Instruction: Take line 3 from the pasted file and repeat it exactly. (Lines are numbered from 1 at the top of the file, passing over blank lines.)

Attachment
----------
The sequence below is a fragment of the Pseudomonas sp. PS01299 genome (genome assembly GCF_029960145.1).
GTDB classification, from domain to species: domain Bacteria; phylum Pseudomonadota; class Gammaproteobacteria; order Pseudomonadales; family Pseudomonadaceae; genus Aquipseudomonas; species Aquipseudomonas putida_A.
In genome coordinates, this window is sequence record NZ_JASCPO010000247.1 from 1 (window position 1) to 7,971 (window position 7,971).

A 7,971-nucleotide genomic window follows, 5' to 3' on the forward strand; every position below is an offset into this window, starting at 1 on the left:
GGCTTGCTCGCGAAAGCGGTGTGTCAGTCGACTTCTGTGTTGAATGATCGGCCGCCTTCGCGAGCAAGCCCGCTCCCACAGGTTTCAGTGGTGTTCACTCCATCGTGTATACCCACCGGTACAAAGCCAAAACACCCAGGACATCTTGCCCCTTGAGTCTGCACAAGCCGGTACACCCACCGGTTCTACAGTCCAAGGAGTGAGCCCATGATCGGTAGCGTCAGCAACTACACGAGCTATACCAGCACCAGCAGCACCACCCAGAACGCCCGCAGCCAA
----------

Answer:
In genome coordinates, this window is sequence record NZ_JASCPO010000247.1 from 1 (window position 1) to 7,971 (window position 7,971).